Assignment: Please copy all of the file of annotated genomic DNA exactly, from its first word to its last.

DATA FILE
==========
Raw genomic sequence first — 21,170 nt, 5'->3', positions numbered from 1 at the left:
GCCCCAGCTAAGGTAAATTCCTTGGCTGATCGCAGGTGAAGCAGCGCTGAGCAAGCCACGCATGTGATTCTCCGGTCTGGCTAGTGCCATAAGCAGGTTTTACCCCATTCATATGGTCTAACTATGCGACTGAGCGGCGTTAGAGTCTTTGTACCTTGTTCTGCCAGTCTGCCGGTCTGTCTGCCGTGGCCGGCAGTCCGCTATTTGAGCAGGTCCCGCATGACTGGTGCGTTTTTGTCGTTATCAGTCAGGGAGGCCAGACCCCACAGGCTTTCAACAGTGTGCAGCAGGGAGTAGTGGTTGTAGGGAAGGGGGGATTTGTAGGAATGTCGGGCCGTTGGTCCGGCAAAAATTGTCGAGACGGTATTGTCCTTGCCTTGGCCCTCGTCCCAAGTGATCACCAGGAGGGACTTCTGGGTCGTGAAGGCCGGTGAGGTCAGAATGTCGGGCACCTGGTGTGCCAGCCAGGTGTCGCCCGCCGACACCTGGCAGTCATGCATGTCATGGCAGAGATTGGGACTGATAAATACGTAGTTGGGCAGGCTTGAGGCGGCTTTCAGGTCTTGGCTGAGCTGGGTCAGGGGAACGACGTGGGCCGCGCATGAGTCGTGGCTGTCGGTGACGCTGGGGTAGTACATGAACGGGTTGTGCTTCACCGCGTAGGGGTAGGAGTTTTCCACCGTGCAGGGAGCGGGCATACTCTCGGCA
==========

Raw genomic sequence first — 21,170 nt, 5'->3', positions numbered from 1 at the left:
GCCCCAGCTAAGGTAAATTCCTTGGCTGATCGCAGGTGAAGCAGCGCTGAGCAAGCCACGCATGTGATTCTCCGGTCTGGCTAGTGCCATAAGCAGGTTTTACCCCATTCATATGGTCTAACTATGCGACTGAGCGGCGTTAGAGTCTTTGTACCTTGTTCTGCCAGTCTGCCGGTCTGTCTGCCGTGGCCGGCAGTCCGCTATTTGAGCAGGTCCCGCATGACTGGTGCGTTTTTGTCGTTATCAGTCAGGGAGGCCAGACCCCACAGGCTTTCAACAGTGTGCAGCAGGGAGTAGTGGTTGTAGGGAAGGGGGGATTTGTAGGAATGTCGGGCCGTTGGTCCGGCAAAAATTGTCGAGACGGTATTGTCCTTGCCTTGGCCCTCGTCCCAAGTGATCACCAGGAGGGACTTCTGGGTCGTGAAGGCCGGTGAGGTCAGAATGTCGGGCACCTGGTGTGCCAGCCAGGTGTCGCCCGCCGACACCTGGCAGTCATGCATGTCATGGCAGAGATTGGGACTGATAAATACGTAGTTGGGCAGGCTTGAGGCGGCTTTCAGGTCTTGGCTGAGCTGGGTCAGGGGAACGACGTGGGCCGCGCATGAGTCGTGGCTGTCGGTGACGCTGGGGTAGTACATGAACGGGTTGTGCTTCACCGCGTAGGGGTAGGAGTTTTCCACCGTGCAGGGAGCGGGCATACTCTCGGCA